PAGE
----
Why Every Parent Should Take Their Teen to See “Sausage Party” (NOT Sponsored)

Yes indeed, this post is not in any way sponsored. This is a “from-the-gut” post because I believe it wholeheartedly.

It’s become increasingly difficult for my Wife and I to get date time, but when we do we usually make the most of it. This week we were able to sneak off to the movies to see “Sausage Party“, the latest venture (and first animated feature) by Seth Rogen and crew. Typically we go for the Marvel/DC stuff, the Borne series, etc., but not today. No, today was a day to just sit back and laugh at the mindless funny that is a Seth Rogen joint.

Yet….that’s not what we found.

Don’t get me wrong, a ridiculously inappropriate comedy about humanoid food having their lives turned upside down when they find out they only exist to be eaten is not going to win any Academy awards anytime soon. But God dammit….it should.

So why should you take your teen to see it? I’ll put it to you as simply as possible:

Sausage Party is equal parts hilarious, inappropriate, and sexually explicit. There are drugs, foul language to the highest extent, and rude in its blatant use of “standard American racism”.

However, it is also equal parts a political discussion, a religious discussion, a social discussion, and a life discussion. Through the lens of inappropriate comedy, it gives focus to topics that you should really be talking to your teen about. Things that they should know about the world and about faith as they head into the next chapter of life that no High School text book is going to teach them about.

For example, the relationship between two of the characters, Lavash and Sammy Bagel Jr. Lavash is Palestinian, and Sammy Bagel Jr is Jewish. To us adults we immediately know what type of conflict will be brought up between the two and while it is certainly a crude way of representing the struggles of the two nations coexistence, it is a blatant way. It’s straightforward in a way that only comedy can provide.

The Lavash complains about how his “aisle was large and beautiful and everyone was happy and had plenty of space. Until the day the Bagels moved in”. To which the Bagel replies “we were forced out of our home, what did you expect us to do? We can’t just wander the Earth without a home”, etc.

The film very heavily tackles not only social and political issues but focuses heavily on Religion as well. Leading intense (albeit silly) discussions about blindly following a God whose existence is scientifically unproven, and if God does exist, how messed up of an individual God must be.

You should take your Teenager to see this movie because it puts into perspective almost all the crazy things they are about to experience in the open world through a filter that they understand. Comedy reaches everyone at a very basic level of our consciousness and while my generation (and previous generations) were able to learn about these things through comedy such as George Carlin, The Marx Brothers, and Mel Brooks, there has been nothing yet to put these things into focus for Millennials and younger. You can’t make “Blazing Saddles” in 2016 to talk about race. You can show a Millennial George Carlin but that doesn’t mean they’ll understand it, because it’s not their style.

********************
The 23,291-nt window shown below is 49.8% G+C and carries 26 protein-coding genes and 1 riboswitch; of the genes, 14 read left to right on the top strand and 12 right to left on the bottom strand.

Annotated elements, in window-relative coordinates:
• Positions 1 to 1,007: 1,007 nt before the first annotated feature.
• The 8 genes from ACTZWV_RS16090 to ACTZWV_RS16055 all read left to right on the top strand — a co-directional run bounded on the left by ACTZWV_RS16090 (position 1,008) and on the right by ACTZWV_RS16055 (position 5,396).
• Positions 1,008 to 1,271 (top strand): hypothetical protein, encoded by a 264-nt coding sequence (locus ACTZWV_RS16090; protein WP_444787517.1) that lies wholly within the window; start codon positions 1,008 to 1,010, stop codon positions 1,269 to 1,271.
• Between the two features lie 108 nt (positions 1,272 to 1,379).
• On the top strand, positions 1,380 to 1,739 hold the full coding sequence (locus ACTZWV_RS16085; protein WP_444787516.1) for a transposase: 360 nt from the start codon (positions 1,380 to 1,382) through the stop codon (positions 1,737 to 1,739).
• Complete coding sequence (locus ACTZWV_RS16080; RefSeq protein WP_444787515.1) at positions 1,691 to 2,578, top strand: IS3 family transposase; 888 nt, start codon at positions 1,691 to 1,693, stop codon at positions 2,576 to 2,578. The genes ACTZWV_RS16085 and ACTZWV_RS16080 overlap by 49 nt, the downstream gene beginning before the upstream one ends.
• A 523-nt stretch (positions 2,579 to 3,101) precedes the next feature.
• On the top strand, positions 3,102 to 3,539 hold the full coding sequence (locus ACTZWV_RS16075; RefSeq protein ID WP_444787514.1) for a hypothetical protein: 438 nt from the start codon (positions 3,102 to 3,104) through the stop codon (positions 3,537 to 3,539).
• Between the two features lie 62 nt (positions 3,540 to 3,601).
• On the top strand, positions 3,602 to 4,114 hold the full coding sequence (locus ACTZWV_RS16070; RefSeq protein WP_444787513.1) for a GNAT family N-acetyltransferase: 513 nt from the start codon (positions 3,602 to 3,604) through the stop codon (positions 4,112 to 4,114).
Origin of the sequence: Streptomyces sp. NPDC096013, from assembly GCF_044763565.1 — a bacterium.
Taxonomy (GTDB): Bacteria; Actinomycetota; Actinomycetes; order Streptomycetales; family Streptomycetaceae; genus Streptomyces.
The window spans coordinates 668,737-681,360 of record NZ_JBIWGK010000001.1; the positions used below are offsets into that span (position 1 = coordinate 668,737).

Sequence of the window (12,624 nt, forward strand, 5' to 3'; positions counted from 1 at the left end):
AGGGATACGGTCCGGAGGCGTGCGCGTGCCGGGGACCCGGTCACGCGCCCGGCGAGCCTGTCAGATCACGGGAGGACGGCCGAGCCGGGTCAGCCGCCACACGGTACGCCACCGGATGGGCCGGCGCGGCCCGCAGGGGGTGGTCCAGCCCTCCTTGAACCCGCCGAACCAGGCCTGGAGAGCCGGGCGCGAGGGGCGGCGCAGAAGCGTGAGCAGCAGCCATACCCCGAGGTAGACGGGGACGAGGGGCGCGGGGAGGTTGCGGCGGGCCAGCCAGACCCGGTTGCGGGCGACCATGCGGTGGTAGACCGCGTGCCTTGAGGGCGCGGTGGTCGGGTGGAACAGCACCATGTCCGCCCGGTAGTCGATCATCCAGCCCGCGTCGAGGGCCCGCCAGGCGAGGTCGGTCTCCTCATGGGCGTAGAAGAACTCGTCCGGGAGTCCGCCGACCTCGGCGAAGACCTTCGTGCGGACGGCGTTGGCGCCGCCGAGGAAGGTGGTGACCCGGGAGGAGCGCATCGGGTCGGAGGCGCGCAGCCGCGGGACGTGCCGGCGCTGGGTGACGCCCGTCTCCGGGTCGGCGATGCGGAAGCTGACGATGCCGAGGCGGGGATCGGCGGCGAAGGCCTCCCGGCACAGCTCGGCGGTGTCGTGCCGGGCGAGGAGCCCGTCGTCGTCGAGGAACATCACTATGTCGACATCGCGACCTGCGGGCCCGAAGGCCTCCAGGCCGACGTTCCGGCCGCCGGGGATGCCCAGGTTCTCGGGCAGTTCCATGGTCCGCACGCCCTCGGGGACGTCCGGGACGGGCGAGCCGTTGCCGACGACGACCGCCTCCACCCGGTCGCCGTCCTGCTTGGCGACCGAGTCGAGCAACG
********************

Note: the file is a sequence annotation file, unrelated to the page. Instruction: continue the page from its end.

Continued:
Now I’ll be the first to tell you, not all of this young generation is the same. But one thing has become apparent about Seth Rogen and crew: They reach people.

They have ascended to the level of film-making where it no longer matters what they make. If they put their name on it, it’s going to sell and it’s going to sell big to young people. The key to all of this is that Seth and Evan know it (I think). They recognize the position they are in now, where despite the ruckus and inappropriateness of their comedy, they can talk about things that are important and get through to people.

***Just to clarify, I can’t even say that this is intentional on their part, it just is what it is.***

Unless you are a history teacher or history buff, introducing your teen to these themes of politics, religion, etc…is going to be difficult. Especially with this generation’s ability to know everything. It doesn’t mean that they do, but we all have a tendency to think of the internet as a “backup brain” where we can quickly access information at a moments notice. But they need to TALK about these issues with their parents not only as a way to get to know them on a more personal level, but to really give deep thought to these topics via conversing about them with another individual and forming their own feelings towards each subject.

In short (too late), take your teen to see “Sausage Party”. The best that could possibly happen is it’ll be hilarious and you’ll end up having serious discussions about race, politics, religion and society. The worst that could possibly happen is you have a great time at the movies watching these silly little humanoid food items figure shit out.





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A couple of dads podcasting about being dads! Open your ears for some great stories and conversations about all things we dad's face on a daily basis. Also hots of #AskADad on YouTube.

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